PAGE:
Wabash Museum Has New, Relaxing Space

A museum is oftentimes an exciting, educational space. But, just as with any public place, it can also become overwhelming due to features such as motion-triggered exhibits or loud noises.

That’s why it was important for Teresa Galley, executive director of the Wabash County Museum, 36 E. Market St., Wabash, to create a new and permanent “sensory quiet zone” for all visitors to relax.

The new exhibit, called “The Meadow,” is an accommodating space for museum guests who experience sensory overload or guests who simply want to spend time in a calm environment.

“‘The Meadow’ offers comfy seating, several calm activities, and a relaxing atmosphere,” Galley says. “The area features three 7-foot-tall trees and other custom woodwork that creates the feeling that you have just discovered a meadow in the middle of a forest.”

Planning for the exhibit started in the fall of 2021 when Galley invited an autism specialist to assess the museum to help better accommodate guests with sensory challenges.

“One of the outcomes of the assessment was the creation of a quiet space with lower lighting, softer materials and quiet activities,” Galley says.

“The theme was selected because of the relaxing feeling you get when wandering through the woods and you come across a meadow where birds are chirping and, if you’re quiet enough, you may find a woodland creature or two,” she adds.

A sign posted in the exhibit explains the area and its purpose. There are several sensory-friendly activities including a fiber-optic waterfall with felted wool stones beneath, soft rugs, natural wood blocks, a magnetic wall with blocks and gears, and adorable wooden animals. Guests have told Galley they feel calm and relaxed the minute they step into the space.

The exhibit contains child- and adult-flexible seating, as well as soft green rugs that invite visitors to sit or even lay down on the floor.

The cushion seating can also be used as a tabletop to build blocks or play with the wooden animals, Galley adds.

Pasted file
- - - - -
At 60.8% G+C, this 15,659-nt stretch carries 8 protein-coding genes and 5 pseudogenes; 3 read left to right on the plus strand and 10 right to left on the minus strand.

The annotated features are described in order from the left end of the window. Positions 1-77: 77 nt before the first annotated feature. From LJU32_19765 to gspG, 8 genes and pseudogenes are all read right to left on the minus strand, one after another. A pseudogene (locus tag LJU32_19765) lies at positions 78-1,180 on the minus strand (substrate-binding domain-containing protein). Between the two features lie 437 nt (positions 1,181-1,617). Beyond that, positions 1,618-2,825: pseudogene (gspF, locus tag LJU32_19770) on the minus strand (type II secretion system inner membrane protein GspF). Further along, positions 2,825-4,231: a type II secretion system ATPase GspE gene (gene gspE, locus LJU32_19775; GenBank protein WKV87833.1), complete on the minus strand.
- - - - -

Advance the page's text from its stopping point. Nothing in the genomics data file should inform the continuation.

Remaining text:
“We’ve tried to create a relaxing space, and our guests tell us we have done just that,” she says. “Our research shows that one in six people in Indiana are impacted by sensory issues in some way. Creating a space where guests with sensory challenges can go to connect is important to our mission. This type of space is also unique to our area, and we are proud to lead in an area that responds to the needs of everyone in our community.”

The nature-inspired exhibit additionally has a tie to Wabash County’s history. Wabash County is home to the 950-acre Salamonie River State Forest, located along the Salamonie River and home to Salamonie Lake. The area offers ample outdoor recreation opportunities. 

“Salamonie River State Forest was created as a demonstration riverside forest for the reclamation of eroded land,” Galley explains. “The state forest was established in the mid-1930’s when local people assisted the state in purchasing the hilly land and bluffs along the Salamonie River. Most of the land’s topsoil was eroded away, making reclamation of the area a major challenge.”

A 200-member Civilian Conservation Corps (CCC) sprang into action by designing and planning the forest and recreation facilities, in addition to opening a stone quarry. As a result, several hundred acres of land have been reforested, and many recreation facilities now exist, including a large stone shelter house that stands near Hominy Ridge Lake.

Educating visitors about Wabash’s history through state-of-the-art exhibits and engaging programming is all part of the museum’s mission. Next month, the museum will begin a special early morning “Sensory Quiet Hour” with more details coming soon. In addition, “Pop-Up Mini Golf” will be back for the entire month of April with a regulation 9-hole miniature golf course decorated for spring. The course runs through the museum, and the cost to play is included with admission.

“We invite you to come spend a day, or more, in Wabash County,” Galley adds. “Visit the museum and then head down the block to enjoy some of our amazing shops and restaurants, visit the gallery or see a show at the Honeywell Center, and explore the many other amenities that make us proud to call Wabash home. Wabash is an excellent day trip from Allen County.”

The museum is open Tuesday through Friday from 10 a.m. to 5 p.m. and Saturdays from 10 a.m. to 2 p.m. Admission costs $6 for visitors ages 13 to 59 and $4 for seniors ages 60 and older and children ages 2 to 12. Veterans, active military duty, and children under age 2 can enter free. Various membership options are also available.

For more information, visit wabashmuseum.org or call (260) 563-9070.